Farmers urged to plant sugarcane to cash in on demand
GYMPIE'S burgeoning sugar industry could be on the brink of a multi-million-dollar expansion, with the Maryborough Sugar Factory casting its eyes south and waving the cheque book to lure embattled dairy farmers and graziers into sugarcane.
MSF cane supply officer Chris Coutts-Smith said yesterday about 800ha of land at Goomboorian and Scotchy Pocket was under sugarcane cultivation, producing about 5% of the factory's supply.
MSF hopes to grow Gympie's contribution by 50% by expanding production in those areas, and starting it in the Mary Valley.
"Our business owners are keen to see the factory run at full capacity, meaning we plan to grow by another 25%," Mr Coutts-Smith said.
"As land around Maryborough becomes scarce, we expect that the area south to Gympie will benefit from much of this expansion.
"My own role with the company is to help foster expansion and encourage new growers into the industry.
"Many of our existing growers are expanding as a result of an improved price outlook and a better system of risk management through forward pricing.
"However we have a short age of available land close to Maryborough, so we are keen to talk with landowners further afield."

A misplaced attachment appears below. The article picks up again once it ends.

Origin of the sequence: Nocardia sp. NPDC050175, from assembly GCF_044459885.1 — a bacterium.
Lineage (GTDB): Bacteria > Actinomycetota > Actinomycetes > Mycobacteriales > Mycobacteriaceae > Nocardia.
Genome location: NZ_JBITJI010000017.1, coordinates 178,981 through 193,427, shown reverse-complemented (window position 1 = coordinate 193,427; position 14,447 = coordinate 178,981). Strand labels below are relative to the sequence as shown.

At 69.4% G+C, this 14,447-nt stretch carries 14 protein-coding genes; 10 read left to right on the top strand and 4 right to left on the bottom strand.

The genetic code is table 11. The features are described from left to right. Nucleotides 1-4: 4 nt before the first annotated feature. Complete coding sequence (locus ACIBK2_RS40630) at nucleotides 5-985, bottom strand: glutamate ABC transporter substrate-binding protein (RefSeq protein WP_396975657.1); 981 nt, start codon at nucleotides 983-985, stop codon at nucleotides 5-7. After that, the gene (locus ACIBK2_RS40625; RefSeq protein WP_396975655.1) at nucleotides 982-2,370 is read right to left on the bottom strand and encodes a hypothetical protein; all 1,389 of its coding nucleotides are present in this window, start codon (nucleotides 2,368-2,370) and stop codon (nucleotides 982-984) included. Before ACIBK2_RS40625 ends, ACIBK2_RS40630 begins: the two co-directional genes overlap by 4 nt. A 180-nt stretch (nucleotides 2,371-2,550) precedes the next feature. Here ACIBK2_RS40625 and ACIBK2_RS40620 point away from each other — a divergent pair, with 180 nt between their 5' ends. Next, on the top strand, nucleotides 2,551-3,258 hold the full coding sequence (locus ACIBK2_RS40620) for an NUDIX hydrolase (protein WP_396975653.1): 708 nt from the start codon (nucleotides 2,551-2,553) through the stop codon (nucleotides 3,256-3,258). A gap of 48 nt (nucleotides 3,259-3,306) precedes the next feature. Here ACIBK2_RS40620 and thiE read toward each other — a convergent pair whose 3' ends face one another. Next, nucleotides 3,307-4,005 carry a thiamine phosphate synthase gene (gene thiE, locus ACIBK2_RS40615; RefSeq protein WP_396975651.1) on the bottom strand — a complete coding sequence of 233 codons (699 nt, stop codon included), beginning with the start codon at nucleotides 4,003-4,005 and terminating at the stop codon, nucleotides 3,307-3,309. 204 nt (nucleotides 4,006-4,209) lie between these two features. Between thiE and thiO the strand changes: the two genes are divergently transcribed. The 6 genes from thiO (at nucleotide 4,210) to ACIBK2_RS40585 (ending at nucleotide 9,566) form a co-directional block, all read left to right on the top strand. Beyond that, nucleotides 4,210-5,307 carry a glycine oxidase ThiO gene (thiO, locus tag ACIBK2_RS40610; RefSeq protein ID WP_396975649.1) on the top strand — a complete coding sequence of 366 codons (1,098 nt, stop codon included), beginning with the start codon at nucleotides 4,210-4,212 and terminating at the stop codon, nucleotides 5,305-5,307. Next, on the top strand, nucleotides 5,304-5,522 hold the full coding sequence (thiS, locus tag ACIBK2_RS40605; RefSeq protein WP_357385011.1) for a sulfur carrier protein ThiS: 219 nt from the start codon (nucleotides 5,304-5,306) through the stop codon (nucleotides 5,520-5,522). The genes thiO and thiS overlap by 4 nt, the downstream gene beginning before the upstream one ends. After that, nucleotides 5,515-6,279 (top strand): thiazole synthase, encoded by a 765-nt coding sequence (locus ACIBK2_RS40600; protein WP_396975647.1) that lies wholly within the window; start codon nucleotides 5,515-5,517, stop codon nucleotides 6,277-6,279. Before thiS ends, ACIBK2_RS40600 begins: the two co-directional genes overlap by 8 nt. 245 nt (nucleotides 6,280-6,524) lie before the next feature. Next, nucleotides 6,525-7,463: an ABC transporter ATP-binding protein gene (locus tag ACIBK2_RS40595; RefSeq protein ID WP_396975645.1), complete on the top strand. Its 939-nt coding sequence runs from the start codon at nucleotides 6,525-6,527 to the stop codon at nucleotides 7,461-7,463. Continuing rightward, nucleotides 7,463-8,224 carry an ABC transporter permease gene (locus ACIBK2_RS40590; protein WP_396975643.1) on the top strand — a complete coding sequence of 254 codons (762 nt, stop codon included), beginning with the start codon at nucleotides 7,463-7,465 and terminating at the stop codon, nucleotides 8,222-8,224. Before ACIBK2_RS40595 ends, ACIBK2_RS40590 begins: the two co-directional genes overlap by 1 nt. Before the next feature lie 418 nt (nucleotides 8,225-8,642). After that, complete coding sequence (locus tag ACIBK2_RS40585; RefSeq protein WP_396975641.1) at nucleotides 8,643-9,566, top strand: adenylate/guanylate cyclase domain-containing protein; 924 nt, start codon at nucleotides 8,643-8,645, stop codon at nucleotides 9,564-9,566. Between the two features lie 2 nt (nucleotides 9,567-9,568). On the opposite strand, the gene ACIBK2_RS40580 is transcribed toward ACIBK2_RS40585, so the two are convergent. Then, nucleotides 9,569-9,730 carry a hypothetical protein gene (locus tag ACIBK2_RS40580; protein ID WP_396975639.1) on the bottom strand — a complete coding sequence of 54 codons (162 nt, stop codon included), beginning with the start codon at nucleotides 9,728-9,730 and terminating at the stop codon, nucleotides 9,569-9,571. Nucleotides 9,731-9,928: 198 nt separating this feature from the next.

While sugarcane cannot be grown on steep slopes or on land subject to heavy frosts, Goomboorian's reliable rainfall provides the Maryborough factory with some of its lowest cost production.
"Sugarcane will grow in a variety of soil types," Mr Coutts-Smith said.
"The fertile flats of the Mary River produce some of our highest yields.
"While it's unlikely sugarcane will ever be the major crop in Gympie, we believe many properties currently used for grazing or dairies would be suitable.
"Our efficient transport system allows us to source cane from as far away as 100km without any extra freight cost to the grower.
"Of course, we can also negotiate freight rates from further afield."
Mr Coutts-Smith said the factory had received numerous inquiries from Gympie region dairy farmers hit hard by the milk price war.
"Many of these already grow fodder crops, so they have the skills, land and equipment to easily make the change to sugarcane," he said.
Sugar is a major player in the Queensland economy, accounting for about $1.8 billion or 12.5% of the state's primary industry gross value of production.
"We are now considered to be amongst the most competitive producers in the world, and are ideally placed to supply the growing demand for sugar in Asia," Mr Coutts-Smith said.
MSF owns four sugar mills in Queensland, making it Australia's third largest producer and second largest exporter.
Each year, the Maryborough factory crushes about 700,000 tonnes of sugarcane supplied from more than 100 growers. About 100,000 tonnes of raw sugar is produced for export out of Bundaberg port.
Sugar has been grown in the Fraser Coast region since the 1860s and the Maryborough factory has been in operation since 1895.
"Our local industry turns over $53 million with $32 million paid directly to growers, and we estimate it supports 500 families on the Fraser Coast."